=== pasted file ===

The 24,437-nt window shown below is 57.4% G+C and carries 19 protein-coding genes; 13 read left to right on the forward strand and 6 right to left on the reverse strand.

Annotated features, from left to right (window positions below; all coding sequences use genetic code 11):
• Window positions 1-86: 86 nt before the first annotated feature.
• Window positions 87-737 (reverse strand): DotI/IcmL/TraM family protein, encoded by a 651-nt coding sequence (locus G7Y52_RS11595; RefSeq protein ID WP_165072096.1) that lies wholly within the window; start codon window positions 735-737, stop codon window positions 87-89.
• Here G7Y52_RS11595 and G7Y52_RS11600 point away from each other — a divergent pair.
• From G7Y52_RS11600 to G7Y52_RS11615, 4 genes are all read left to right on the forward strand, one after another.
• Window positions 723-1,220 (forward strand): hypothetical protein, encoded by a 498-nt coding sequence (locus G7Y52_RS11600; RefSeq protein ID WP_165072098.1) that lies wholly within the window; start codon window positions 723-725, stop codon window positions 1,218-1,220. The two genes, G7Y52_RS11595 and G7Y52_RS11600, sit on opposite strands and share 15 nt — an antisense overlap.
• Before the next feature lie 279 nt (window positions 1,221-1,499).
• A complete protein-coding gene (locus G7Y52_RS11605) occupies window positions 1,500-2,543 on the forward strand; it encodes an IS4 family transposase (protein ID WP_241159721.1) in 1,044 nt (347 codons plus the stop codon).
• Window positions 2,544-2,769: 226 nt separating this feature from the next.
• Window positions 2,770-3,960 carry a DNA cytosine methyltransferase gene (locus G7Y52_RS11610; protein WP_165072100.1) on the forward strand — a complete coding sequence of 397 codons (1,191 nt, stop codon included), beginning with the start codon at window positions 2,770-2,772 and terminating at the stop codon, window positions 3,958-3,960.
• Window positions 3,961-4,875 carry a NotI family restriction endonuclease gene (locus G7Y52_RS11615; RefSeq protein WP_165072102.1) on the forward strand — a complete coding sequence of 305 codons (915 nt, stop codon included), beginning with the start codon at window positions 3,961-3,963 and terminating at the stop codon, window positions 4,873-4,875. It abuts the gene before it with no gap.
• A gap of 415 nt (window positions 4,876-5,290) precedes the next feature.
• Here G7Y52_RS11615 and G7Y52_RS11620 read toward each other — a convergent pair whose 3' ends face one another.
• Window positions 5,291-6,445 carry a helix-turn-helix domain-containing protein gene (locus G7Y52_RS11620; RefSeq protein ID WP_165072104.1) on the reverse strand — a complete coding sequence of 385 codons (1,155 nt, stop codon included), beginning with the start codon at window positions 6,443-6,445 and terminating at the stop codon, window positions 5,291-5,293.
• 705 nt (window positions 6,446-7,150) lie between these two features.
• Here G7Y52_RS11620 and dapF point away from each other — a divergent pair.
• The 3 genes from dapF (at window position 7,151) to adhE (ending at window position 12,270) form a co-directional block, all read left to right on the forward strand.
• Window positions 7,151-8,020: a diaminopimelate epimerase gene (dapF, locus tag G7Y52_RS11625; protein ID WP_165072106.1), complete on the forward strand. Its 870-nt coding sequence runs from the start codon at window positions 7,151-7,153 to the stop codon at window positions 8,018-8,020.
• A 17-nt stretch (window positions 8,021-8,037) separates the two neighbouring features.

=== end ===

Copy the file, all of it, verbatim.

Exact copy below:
The 24,437-nt window shown below is 57.4% G+C and carries 19 protein-coding genes; 13 read left to right on the forward strand and 6 right to left on the reverse strand.

Annotated features, from left to right (window positions below; all coding sequences use genetic code 11):
• Window positions 1-86: 86 nt before the first annotated feature.
• Window positions 87-737 (reverse strand): DotI/IcmL/TraM family protein, encoded by a 651-nt coding sequence (locus G7Y52_RS11595; RefSeq protein ID WP_165072096.1) that lies wholly within the window; start codon window positions 735-737, stop codon window positions 87-89.
• Here G7Y52_RS11595 and G7Y52_RS11600 point away from each other — a divergent pair.
• From G7Y52_RS11600 to G7Y52_RS11615, 4 genes are all read left to right on the forward strand, one after another.
• Window positions 723-1,220 (forward strand): hypothetical protein, encoded by a 498-nt coding sequence (locus G7Y52_RS11600; RefSeq protein ID WP_165072098.1) that lies wholly within the window; start codon window positions 723-725, stop codon window positions 1,218-1,220. The two genes, G7Y52_RS11595 and G7Y52_RS11600, sit on opposite strands and share 15 nt — an antisense overlap.
• Before the next feature lie 279 nt (window positions 1,221-1,499).
• A complete protein-coding gene (locus G7Y52_RS11605) occupies window positions 1,500-2,543 on the forward strand; it encodes an IS4 family transposase (protein ID WP_241159721.1) in 1,044 nt (347 codons plus the stop codon).
• Window positions 2,544-2,769: 226 nt separating this feature from the next.
• Window positions 2,770-3,960 carry a DNA cytosine methyltransferase gene (locus G7Y52_RS11610; protein WP_165072100.1) on the forward strand — a complete coding sequence of 397 codons (1,191 nt, stop codon included), beginning with the start codon at window positions 2,770-2,772 and terminating at the stop codon, window positions 3,958-3,960.
• Window positions 3,961-4,875 carry a NotI family restriction endonuclease gene (locus G7Y52_RS11615; RefSeq protein WP_165072102.1) on the forward strand — a complete coding sequence of 305 codons (915 nt, stop codon included), beginning with the start codon at window positions 3,961-3,963 and terminating at the stop codon, window positions 4,873-4,875. It abuts the gene before it with no gap.
• A gap of 415 nt (window positions 4,876-5,290) precedes the next feature.
• Here G7Y52_RS11615 and G7Y52_RS11620 read toward each other — a convergent pair whose 3' ends face one another.
• Window positions 5,291-6,445 carry a helix-turn-helix domain-containing protein gene (locus G7Y52_RS11620; RefSeq protein ID WP_165072104.1) on the reverse strand — a complete coding sequence of 385 codons (1,155 nt, stop codon included), beginning with the start codon at window positions 6,443-6,445 and terminating at the stop codon, window positions 5,291-5,293.
• 705 nt (window positions 6,446-7,150) lie between these two features.
• Here G7Y52_RS11620 and dapF point away from each other — a divergent pair.
• The 3 genes from dapF (at window position 7,151) to adhE (ending at window position 12,270) form a co-directional block, all read left to right on the forward strand.
• Window positions 7,151-8,020: a diaminopimelate epimerase gene (dapF, locus tag G7Y52_RS11625; protein ID WP_165072106.1), complete on the forward strand. Its 870-nt coding sequence runs from the start codon at window positions 7,151-7,153 to the stop codon at window positions 8,018-8,020.
• A 17-nt stretch (window positions 8,021-8,037) separates the two neighbouring features.